Adafruit Weekly Editorial Round-Up: May 21 – May 27, 2018
ADAFRUIT WEEKLY ROUND-UP
We’ve got so much happening here at Adafruit that it’s not always easy to keep up! Don’t worry – we can help with that! Each week we’ll be posting a handy round-up of what we’ve been up to, ranging from learn guides to blog articles, videos, and more.
R.O.B. relies on a series of precise flashes from a CRT analog television to receive commands via a sensor in the robot’s head. It had no connection to the NES itself.
Using an NES on a modern LCD TV does not allow R.O.B. to work as the images are not output in the same way analog signals were used. R.O.B. uses a detection chip in his head which relied on specific flash timing inherent in analog TV (in the US, NTSC signals).
Over the years, people have tried to recreate the R.O.B. controls without success. Some success has been achieved by Makers by hacking the motor control board in R.O.B.’s base (which will be shown later in this article).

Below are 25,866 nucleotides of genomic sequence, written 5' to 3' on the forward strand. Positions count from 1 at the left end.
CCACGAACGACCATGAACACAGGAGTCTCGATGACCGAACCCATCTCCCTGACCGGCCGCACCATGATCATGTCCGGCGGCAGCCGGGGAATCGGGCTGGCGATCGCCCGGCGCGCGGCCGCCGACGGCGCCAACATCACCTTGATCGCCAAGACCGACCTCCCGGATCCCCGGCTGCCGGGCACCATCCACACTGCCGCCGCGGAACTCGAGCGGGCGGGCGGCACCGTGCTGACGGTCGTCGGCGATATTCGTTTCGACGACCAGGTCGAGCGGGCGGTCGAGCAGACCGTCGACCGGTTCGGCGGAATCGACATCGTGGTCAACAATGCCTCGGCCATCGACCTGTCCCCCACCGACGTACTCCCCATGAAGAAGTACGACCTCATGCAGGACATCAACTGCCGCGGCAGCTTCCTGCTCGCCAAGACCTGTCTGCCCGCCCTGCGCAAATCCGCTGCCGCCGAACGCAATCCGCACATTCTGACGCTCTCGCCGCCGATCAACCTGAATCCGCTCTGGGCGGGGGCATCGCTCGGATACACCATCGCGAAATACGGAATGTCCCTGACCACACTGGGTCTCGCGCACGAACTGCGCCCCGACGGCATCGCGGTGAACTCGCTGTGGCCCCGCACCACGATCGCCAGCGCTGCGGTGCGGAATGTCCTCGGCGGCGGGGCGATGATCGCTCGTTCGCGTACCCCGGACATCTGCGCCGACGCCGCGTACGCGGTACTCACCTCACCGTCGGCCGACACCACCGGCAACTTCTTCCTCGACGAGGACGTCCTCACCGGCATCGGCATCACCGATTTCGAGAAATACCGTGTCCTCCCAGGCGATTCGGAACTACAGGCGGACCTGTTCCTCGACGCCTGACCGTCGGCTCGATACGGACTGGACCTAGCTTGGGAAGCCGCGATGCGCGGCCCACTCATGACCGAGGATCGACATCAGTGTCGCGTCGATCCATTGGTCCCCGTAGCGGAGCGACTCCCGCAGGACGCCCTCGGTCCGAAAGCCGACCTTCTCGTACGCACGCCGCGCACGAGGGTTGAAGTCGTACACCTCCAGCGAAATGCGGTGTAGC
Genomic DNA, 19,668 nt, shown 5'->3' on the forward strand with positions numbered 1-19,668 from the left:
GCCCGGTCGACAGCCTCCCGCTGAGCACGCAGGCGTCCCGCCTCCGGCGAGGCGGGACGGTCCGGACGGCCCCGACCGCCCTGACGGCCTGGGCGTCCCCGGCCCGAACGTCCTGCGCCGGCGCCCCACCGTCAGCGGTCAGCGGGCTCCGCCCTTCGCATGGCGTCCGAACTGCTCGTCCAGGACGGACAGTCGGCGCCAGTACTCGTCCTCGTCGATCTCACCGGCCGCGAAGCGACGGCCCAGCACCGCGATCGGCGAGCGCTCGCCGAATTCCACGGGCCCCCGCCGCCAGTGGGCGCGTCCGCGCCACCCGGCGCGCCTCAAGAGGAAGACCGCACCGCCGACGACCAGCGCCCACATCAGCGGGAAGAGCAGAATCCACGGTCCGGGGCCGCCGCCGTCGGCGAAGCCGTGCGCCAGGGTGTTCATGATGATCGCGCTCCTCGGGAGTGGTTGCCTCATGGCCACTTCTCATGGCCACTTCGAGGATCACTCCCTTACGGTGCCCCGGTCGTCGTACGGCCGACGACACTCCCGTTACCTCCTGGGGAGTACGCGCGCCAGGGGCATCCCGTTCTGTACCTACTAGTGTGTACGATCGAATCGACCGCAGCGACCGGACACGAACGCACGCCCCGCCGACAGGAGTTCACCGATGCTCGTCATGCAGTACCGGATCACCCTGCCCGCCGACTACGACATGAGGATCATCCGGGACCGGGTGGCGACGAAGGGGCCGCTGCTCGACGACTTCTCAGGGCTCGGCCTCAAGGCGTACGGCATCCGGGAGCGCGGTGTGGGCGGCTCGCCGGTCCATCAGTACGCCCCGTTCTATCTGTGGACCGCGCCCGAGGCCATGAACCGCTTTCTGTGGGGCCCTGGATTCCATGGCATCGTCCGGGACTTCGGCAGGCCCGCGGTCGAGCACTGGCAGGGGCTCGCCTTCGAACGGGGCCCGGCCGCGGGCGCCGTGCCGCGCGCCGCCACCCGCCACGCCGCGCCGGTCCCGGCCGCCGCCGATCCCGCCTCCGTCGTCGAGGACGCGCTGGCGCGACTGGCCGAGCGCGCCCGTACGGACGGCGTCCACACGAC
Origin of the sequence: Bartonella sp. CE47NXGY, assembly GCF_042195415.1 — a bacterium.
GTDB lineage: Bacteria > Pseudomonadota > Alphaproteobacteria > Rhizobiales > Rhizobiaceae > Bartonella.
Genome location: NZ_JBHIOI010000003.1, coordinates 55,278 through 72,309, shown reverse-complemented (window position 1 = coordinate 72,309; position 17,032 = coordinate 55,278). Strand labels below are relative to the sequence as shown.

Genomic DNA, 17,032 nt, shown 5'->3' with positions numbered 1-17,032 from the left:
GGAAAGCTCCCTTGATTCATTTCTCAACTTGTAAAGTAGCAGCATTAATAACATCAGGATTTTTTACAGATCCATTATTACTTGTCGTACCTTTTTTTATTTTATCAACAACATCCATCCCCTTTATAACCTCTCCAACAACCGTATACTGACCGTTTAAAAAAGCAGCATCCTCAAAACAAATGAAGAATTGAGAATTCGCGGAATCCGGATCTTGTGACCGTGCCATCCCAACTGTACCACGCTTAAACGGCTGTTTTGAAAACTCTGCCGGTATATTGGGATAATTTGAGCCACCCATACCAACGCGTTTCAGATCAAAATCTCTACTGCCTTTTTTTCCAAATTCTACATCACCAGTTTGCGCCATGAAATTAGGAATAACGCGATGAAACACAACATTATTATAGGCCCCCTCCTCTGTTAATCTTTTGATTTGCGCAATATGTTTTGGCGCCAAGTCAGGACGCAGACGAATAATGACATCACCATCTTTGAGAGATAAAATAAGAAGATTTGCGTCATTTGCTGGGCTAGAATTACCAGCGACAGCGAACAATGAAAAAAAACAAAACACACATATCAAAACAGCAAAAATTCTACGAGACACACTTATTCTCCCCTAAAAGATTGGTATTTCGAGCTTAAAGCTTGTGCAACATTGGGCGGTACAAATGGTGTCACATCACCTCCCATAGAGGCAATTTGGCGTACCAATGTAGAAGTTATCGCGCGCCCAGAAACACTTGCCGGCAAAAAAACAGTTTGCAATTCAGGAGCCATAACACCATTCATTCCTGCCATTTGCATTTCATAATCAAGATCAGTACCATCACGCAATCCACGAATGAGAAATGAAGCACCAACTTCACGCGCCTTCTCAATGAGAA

Here at Adafruit, we took this as a challenge. With the aid of some NES emulation detective work on the AtariAge forums along with Ladyada’s NTSC-foo, we have recreated the light control sequence R.O.B. uses to move.
This tutorial will assist you in taking your dusty R.O.B. and making him a useful part of your life. Read more!
Adafruit publishes a wide range of writing and video content, including interviews and reporting on the maker market and the wider technology world. Our standards page is intended as a guide to best practices that Adafruit uses, as well as an outline of the ethical standards Adafruit aspires to. While Adafruit is not an independent journalistic institution, Adafruit strives to be a fair, informative, and positive voice within the community – check it out here: adafruit.com/editorialstandards
Stop breadboarding and soldering – start making immediately! Adafruit’s Circuit Playground is jam-packed with LEDs, sensors, buttons, alligator clip pads and more. Build projects with Circuit Playground in a few minutes with the drag-and-drop MakeCode programming site, learn computer science using the CS Discoveries class on code.org, jump into CircuitPython to learn Python and hardware together, TinyGO, or even use the Arduino IDE. Circuit Playground Express is the newest and best Circuit Playground board, with support for CircuitPython, MakeCode, and Arduino. It has a powerful processor, 10 NeoPixels, mini speaker, InfraRed receive and transmit, two buttons, a switch, 14 alligator clip pads, and lots of sensors: capacitive touch, IR proximity, temperature, light, motion and sound. A whole wide world of electronics and coding is waiting for you, and it fits in the palm of your hand.
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